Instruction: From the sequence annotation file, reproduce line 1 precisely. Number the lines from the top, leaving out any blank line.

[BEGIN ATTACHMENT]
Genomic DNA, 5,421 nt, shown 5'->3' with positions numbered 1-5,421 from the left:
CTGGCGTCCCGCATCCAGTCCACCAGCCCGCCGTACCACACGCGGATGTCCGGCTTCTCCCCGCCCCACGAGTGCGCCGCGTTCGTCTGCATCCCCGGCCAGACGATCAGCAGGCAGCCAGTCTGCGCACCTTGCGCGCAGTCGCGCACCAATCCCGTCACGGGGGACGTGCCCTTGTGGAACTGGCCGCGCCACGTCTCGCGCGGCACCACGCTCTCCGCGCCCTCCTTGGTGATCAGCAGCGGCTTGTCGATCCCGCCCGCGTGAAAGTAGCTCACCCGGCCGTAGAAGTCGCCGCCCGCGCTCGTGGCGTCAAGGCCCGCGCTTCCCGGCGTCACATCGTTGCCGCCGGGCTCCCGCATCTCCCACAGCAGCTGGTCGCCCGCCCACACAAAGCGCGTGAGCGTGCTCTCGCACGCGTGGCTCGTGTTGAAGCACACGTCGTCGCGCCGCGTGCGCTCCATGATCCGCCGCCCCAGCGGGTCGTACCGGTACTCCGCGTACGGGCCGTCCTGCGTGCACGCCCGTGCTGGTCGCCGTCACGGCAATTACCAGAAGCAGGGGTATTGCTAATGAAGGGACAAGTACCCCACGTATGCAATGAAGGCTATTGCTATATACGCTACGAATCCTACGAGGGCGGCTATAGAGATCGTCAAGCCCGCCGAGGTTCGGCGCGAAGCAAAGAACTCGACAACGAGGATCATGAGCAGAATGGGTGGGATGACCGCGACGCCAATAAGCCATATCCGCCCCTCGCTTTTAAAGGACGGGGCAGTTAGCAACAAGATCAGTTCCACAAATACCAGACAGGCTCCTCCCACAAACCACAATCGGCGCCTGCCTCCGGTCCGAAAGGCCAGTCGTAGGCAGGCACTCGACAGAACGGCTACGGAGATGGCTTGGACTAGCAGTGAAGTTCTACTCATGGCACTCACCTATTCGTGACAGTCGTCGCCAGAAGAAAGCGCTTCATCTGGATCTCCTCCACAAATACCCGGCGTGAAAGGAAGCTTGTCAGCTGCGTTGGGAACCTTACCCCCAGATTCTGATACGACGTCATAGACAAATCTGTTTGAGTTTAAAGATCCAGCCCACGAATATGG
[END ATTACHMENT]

Genomic DNA, 5,421 nt, shown 5'->3' with positions numbered 1-5,421 from the left: